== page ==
Thomas Francis, 1st Prince of Carignano

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Thomas Francis of Savoy (Italian Tommaso Francesco di Savoia, Principe di Carignano, French Thomas François de Savoie, Prince de Carignan; December 21, 1596 - January 22, 1656) was an Italian military commander, the founder of the Savoy-Carignano branch of the House of Savoy which reigned as kings of Sardinia from 1831 to 1861, and as kings of Italy from 1861 until the dynasty's deposition in 1946.



Born in Turin, Thomas was the youngest of the five legitimate sons of the sovereign Duke Charles Emmanuel I, Duke of Savoy by his consort Catherine Micaela of Spain, a daughter of King Philip II of Spain and the French princess Elizabeth of Valois. His mother died the following year. While still a young man, Thomas bore arms in the service of the king of Spain in Italy.[1]

Although in previous reigns, younger sons had been granted rich appanages in Switzerland (Genevois, Vaud), Italy (Aosta), or France (Nemours, Bresse), the Savoy dukes found that this inhibited their own aggrandizement while encouraging intra-dynastic strife and regional secession. Not only did Thomas have older brothers, he was but one of the twenty-one acknowledged children of Charles Emmanuel. While only nine of these were legitimate, the others, being the widowed duke's offspring by noble mistresses, appear to have been generously endowed or dowered during their father's lifetime.[2]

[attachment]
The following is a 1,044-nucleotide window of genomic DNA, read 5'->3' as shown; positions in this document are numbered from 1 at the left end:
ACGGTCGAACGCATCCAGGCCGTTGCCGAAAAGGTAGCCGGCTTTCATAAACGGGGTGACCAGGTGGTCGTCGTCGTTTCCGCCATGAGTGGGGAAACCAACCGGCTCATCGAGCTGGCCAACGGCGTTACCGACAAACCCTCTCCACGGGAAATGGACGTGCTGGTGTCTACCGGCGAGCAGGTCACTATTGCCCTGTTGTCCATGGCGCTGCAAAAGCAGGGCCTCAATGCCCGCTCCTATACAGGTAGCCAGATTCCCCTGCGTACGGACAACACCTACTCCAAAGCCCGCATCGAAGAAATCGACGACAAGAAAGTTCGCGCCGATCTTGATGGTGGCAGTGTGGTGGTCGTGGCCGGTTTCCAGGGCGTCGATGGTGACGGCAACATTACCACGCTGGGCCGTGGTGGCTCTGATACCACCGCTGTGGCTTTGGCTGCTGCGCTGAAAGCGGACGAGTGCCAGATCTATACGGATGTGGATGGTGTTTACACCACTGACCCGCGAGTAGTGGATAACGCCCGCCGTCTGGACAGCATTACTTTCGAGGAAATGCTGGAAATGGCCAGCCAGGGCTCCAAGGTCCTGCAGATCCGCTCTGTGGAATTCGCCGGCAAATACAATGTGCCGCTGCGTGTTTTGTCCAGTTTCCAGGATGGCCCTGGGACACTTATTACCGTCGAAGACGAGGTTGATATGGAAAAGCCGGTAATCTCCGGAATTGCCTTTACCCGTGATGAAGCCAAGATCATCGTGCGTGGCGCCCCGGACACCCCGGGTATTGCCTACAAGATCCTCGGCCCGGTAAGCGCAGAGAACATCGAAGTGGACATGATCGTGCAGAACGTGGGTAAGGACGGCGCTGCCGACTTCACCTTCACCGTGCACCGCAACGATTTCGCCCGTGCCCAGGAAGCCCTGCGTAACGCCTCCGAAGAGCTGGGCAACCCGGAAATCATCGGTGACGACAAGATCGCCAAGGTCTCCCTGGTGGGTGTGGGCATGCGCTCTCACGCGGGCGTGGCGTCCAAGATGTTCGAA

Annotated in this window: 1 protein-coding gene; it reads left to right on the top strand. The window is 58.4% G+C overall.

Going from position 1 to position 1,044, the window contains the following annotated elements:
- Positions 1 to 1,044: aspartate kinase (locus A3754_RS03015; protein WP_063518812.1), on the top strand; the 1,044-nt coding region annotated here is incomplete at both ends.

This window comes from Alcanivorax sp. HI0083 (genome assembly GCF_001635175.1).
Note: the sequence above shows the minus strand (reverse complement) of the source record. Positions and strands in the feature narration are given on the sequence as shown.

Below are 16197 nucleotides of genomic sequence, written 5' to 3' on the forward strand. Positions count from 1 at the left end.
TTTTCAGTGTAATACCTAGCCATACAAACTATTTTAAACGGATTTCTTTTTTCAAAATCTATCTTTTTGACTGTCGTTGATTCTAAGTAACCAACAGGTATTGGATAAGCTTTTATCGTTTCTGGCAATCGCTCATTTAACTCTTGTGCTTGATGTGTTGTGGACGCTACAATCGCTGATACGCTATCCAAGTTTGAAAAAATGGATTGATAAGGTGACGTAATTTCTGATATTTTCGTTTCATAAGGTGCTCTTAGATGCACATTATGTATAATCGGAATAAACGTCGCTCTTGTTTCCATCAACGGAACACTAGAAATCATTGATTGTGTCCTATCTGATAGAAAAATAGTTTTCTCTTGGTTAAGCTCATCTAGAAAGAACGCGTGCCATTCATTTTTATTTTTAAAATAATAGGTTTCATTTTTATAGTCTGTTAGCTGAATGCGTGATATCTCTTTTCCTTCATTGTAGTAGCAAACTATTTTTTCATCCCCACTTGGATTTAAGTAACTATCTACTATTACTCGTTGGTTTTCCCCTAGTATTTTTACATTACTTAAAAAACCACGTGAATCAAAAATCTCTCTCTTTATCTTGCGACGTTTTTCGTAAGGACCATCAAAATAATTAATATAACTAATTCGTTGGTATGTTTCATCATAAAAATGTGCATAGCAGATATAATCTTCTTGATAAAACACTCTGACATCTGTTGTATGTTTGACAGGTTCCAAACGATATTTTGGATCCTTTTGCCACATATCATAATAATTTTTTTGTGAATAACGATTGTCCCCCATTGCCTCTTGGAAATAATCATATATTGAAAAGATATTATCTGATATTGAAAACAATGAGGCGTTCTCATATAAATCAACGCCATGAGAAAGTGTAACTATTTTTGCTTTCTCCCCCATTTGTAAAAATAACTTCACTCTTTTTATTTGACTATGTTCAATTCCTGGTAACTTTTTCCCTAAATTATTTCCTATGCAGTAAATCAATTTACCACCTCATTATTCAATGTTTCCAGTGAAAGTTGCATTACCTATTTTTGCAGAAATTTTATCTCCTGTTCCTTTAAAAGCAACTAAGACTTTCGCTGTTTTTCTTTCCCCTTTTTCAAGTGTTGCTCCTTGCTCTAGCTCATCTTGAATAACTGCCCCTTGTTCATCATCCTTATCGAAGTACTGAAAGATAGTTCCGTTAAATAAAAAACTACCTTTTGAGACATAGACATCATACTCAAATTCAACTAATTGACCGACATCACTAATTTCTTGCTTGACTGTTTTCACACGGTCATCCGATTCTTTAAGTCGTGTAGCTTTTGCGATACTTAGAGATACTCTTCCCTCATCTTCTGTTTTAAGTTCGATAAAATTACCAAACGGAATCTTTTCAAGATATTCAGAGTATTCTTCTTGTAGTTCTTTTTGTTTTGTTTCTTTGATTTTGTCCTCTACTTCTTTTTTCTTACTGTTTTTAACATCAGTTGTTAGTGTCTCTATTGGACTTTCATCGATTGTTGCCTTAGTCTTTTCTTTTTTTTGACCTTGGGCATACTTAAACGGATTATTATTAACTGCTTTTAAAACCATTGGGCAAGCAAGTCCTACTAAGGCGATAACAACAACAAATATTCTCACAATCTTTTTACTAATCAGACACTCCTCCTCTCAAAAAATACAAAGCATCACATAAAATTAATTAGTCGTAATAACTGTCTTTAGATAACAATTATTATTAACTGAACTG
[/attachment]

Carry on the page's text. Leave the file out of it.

The seigneury of Carignan had belonged to the Savoys since 1418, and the fact that it was part of Piedmont, only twenty km. south of Turin, meant that it could be a "princedom" for Thomas in name only, being endowed neither with independence nor revenues of substance.[3] Instead of receiving a significant patrimony, Thomas was wed in 1625 to Marie de Bourbon, sister and co-heiress of Louis de Bourbon, comte de Soissons, who would be killed in 1641 while fomenting rebellion against Cardinal Richelieu.

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